Overland Park Regional Medical Center—part of HCA Midwest Health, Kansas City’s leading healthcare provider—is one of just a few pediatric centers in the world and today had the first pediatric robotic surgeon in the Kansas City region perform surgery with the top-of-the-line surgical robot, daVinci Surgical System. The daVinci allows specially trained surgeons to accomplish complex, delicate operations through very small surgical openings.

Performing the surgery was Corey Iqbal M.D., a MEDNAX-affiliated Pediatric General Surgeon who practices at Overland Park Regional Medical Center and is the Medical Director of the Pediatric General Surgery Program.

“Our new pediatric surgeon, Dr. Corey Iqbal, is highly trained in laparoscopic surgeries in pediatric patients,” says Kevin J. Hicks, Chief Executive Officer of Overland Park Regional Medical Center. “Single-incision surgeries are rare in pediatric patients, and many pediatric surgeons don’t use this technique because it is complex and requires advanced minimally invasive surgical skills and practice. We are a new pediatric center and by offering this service it shows our commitment to the advancement of pediatric services in the Kansas City region.”

The patient who underwent successful daVinci surgery today is 15-year-old Cheyleah Town of Olathe, Kan., who has experienced severe stomach pain for nearly two months. 

“I can’t eat any of my favorites foods,” Town says. “I crave Chinese food and Starbucks, but both have sent me to the Pediatric ER here twice.”

“Cheyleah was diagnosed with biliary dyskinesia, which is commonly diagnosed in teens,” says Corey W. Iqbal, M.D., Director of Pediatric and Fetal Surgery at Overland Park Regional Medical Center. “This means her gallbladder is hyperactive and not properly functioning, which caused her pain.”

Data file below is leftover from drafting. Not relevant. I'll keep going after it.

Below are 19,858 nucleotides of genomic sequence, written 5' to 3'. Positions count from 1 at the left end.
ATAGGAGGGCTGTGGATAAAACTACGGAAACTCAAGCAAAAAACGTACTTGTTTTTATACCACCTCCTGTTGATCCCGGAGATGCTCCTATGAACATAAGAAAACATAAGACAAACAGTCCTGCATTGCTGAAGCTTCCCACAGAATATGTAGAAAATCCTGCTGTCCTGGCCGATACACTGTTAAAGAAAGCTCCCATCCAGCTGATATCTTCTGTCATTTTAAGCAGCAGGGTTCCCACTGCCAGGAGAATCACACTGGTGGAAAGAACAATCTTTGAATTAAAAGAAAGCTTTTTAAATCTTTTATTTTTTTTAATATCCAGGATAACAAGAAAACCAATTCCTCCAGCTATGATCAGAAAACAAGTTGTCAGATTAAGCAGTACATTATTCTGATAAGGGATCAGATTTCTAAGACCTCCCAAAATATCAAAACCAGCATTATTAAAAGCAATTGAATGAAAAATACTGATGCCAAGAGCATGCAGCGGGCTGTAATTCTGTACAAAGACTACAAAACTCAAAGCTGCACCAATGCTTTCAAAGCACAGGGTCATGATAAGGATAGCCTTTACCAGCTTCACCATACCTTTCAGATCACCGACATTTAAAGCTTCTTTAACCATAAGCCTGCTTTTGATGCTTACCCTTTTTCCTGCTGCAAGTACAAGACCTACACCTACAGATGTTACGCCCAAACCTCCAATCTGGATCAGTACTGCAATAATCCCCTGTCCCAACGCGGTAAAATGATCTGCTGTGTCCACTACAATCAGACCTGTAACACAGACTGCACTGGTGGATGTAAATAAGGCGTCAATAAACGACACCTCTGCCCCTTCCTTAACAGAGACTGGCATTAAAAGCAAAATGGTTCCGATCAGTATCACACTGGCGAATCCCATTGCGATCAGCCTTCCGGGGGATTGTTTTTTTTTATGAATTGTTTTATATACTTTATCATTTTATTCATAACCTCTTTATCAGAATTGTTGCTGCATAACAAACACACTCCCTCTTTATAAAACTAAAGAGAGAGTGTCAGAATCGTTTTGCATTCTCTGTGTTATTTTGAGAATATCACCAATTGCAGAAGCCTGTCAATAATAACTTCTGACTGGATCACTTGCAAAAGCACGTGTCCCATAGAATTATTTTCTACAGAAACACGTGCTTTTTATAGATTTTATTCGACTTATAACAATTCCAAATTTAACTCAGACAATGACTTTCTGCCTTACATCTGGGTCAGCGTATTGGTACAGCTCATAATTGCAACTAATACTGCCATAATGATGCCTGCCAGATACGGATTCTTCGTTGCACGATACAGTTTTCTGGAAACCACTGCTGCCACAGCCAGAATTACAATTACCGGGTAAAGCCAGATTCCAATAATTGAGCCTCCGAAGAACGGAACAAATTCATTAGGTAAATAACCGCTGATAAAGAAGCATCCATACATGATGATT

Traditional surgery for Town would have meant removal of the gallbladder, including a large cut in the abdomen.

 “With robotic surgery, very small incisions are made,” Dr. Iqbal says. “The movement of the robot’s arms is very close to the true motion of a human wrist, making things like sewing easier to achieve. Surgeons can see the surgical field in three dimensions, unlike with traditional laparoscopic surgery where there is no depth perception. With traditional gallbladder removal, a patient may be in the hospital three to five days after surgery. With robotic surgery, Cheyleah will be able to go home today.”

Dr. Iqbal notes that robotic-assisted surgery can take less time even than laparoscopic surgical options.

“There is a relationship between time spent under anesthesia and complications after surgery,” he says. “A faster surgery means less anesthesia and fewer complications. This means our young patients, like Cheyleah, have better outcomes, less pain and no or shorter hospitals stays.”

Learn more about Pediatric Services at Overland Park Regional Medical Center at oprmc.com/pediatrics.

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